Based on extensive research in both American and British archives, 1776 is the story of Americans in the ranks, men of every shape, size, and color, farmers, schoolteachers, shoemakers, no-accounts, and mere boys turned soldiers. And it is the story of the British commander, William Howe, and his highly disciplined redcoats, who looked on their rebel foes with contempt and fought with a valor too little known. But it is the American commander-in-chief who stands foremost: Washington, who had never before led an army in battle.
The darkest hours of that tumultuous year were as dark as any Americans have known. Especially in our own tumultuous time, 1776 is powerful testimony to how much is owed to a rare few in that brave founding epoch, and what a miracle it was that things turned out as they did.
Written as a companion work to his celebrated biography of John Adams, David McCullough's 1776 is another landmark in the literature of American history.
©2005 David McCullough; (P)2005 Simon and Schuster Inc. AUDIOWORKS is an imprint of Simon and Schuster Audio Division, Simon and Schuster Inc.
"A first-rate historical account." (Booklist)
"A narrative tour de force, exhibiting all the hallmarks the author is known for: fascinating subject matter, expert research, and detailed, graceful prose....Simply put, this is history writing at its best from one of its top practitioners." (Publishers Weekly)
"A stirring and timely work, reminding us that it's soldiers rather than 'tavern patriots and windy politicians' who have always paid the price of American idealism and determined its successes. (The New York Times)
I really enjoyed how the author brought the story of a most critical year in the revolution to his audience. The reading quietly portrayed the author's enthusiasm for the subject.
McCullough has done it again! His talent of making the 18th century live in our hearts and minds is truly a gift. From the very first chapter, where we see the regal splendor of King George, you can swee the world of our forefathers. Splendid reading and/or listening.
I listened to this book with high expectations. Unfortunatetly I was very disappointed. David McCullough reminds me of a grandfather plodding through his reading. The book seems to be 90% excerpts from letters whose language though interesting can be a chore to decipher. It is somewhat hard to keep track of whether he is talking about the British side or American side because all of the names are so common - Lee, Clinton, Green, Reed. There is little explanation as to the role of the Continental Congress in the proceedings. A lot of the writing seems repetitive. Though an interesting topic, I was pretty bored throughout.
The book may be a good book, but it was almost impossible to listen to as read by the author. Great authors are seldom great readers and great readers are seldom great writers. Unfortunately for this book, that was the case - the great author was a very mediocre reader.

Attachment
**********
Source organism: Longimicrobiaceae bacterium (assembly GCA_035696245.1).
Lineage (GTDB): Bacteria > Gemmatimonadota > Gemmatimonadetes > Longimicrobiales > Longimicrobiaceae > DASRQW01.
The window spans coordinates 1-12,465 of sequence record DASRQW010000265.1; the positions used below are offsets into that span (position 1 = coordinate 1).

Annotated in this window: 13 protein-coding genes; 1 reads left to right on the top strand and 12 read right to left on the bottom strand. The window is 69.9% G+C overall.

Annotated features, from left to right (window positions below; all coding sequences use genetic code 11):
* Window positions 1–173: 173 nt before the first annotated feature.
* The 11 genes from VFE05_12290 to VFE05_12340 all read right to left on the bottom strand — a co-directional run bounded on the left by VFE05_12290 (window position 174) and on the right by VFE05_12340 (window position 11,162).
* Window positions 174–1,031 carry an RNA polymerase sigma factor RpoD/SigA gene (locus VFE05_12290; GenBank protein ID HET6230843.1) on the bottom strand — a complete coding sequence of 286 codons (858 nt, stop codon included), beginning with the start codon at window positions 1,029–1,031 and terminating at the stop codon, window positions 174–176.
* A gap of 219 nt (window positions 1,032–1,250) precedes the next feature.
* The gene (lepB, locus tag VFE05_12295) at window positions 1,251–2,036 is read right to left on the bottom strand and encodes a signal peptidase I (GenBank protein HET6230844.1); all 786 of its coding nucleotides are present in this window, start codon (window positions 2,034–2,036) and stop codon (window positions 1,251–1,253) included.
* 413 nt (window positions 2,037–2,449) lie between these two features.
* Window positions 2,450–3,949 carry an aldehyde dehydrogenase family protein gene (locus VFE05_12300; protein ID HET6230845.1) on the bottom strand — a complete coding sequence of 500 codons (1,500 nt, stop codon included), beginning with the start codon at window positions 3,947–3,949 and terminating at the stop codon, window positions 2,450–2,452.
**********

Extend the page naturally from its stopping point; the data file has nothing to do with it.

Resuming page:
I listened to this one on a recomendation. I don't normally pick history but he did a very good job of bringing characters to the history, and not just that of Washington himself. I was educated and engrossed.
I thought this book was a good read, interesting and a new perspective. What I didn't know was taht the author was criticised for fabricating historical evidence for some of his controversial matter. If you want an interesting audio book, its good, but if you're interested in pure history, maybe you
should look at another author. I had a web site listed where the author's facts are brought into question, but that's not allowed in a review, so look into it yourself. I believe a book that is historical non-fiction should not have elements of fiction in it, unless that is listed as its purpose.
"Absorbing and well narrated"
David Mccullough is a fine popular historian; his books are always enjoyable and informative. He has a knack of combining the big picture with the stories and experiences of those who were going though it at the time, and weaving it all into a tremendous narrative. The book focuses on the first year of the American revolution - not the whole history - and paints a vivid and absorbing picture of just how close things came to disaster for Washington and his rather raggle-taggle army,and how they dug themselves out of the mire - stirring stuff.
My only bugbear - and it's nothing to do with the book itself - is that it is frustrating sometimes listening to history books where the content is to do with military exploits, and that is one wishes for a map! I am not all that familiar with american geography so kept rushing to an atlas so that I could better keep track of what was going on. But dont let this put you off what is a fine and enjoyable book - very well narrated by the author himself.
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